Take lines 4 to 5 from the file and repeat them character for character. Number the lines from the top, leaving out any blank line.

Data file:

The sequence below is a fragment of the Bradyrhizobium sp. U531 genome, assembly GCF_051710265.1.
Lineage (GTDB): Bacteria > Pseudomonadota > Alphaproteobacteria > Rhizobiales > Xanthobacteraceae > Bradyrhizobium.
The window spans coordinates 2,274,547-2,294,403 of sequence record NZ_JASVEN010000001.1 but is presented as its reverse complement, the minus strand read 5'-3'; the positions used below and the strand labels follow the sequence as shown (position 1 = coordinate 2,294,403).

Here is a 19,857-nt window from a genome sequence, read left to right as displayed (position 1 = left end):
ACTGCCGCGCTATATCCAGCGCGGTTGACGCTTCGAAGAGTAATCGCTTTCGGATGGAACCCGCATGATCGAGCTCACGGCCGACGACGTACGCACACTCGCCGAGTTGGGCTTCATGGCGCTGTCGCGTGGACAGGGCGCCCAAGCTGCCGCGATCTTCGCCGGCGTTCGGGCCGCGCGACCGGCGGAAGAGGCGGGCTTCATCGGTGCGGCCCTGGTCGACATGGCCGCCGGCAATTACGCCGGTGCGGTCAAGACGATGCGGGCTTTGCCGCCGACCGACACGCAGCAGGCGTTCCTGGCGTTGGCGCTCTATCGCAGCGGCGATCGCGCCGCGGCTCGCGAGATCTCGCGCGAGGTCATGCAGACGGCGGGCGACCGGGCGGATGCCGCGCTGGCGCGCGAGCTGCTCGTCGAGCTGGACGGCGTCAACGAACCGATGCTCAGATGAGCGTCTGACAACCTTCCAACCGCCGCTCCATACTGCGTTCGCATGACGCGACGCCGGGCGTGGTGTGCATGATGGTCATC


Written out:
Here is a 19,857-nt window from a genome sequence, read left to right as displayed (position 1 = left end):
ACTGCCGCGCTATATCCAGCGCGGTTGACGCTTCGAAGAGTAATCGCTTTCGGATGGAACCCGCATGATCGAGCTCACGGCCGACGACGTACGCACACTCGCCGAGTTGGGCTTCATGGCGCTGTCGCGTGGACAGGGCGCCCAAGCTGCCGCGATCTTCGCCGGCGTTCGGGCCGCGCGACCGGCGGAAGAGGCGGGCTTCATCGGTGCGGCCCTGGTCGACATGGCCGCCGGCAATTACGCCGGTGCGGTCAAGACGATGCGGGCTTTGCCGCCGACCGACACGCAGCAGGCGTTCCTGGCGTTGGCGCTCTATCGCAGCGGCGATCGCGCCGCGGCTCGCGAGATCTCGCGCGAGGTCATGCAGACGGCGGGCGACCGGGCGGATGCCGCGCTGGCGCGCGAGCTGCTCGTCGAGCTGGACGGCGTCAACGAACCGATGCTCAGATGAGCGTCTGACAACCTTCCAACCGCCGCTCCATACTGCGTTCGCATGACGCGACGCCGGGCGTGGTGTGCATGATGGTCATC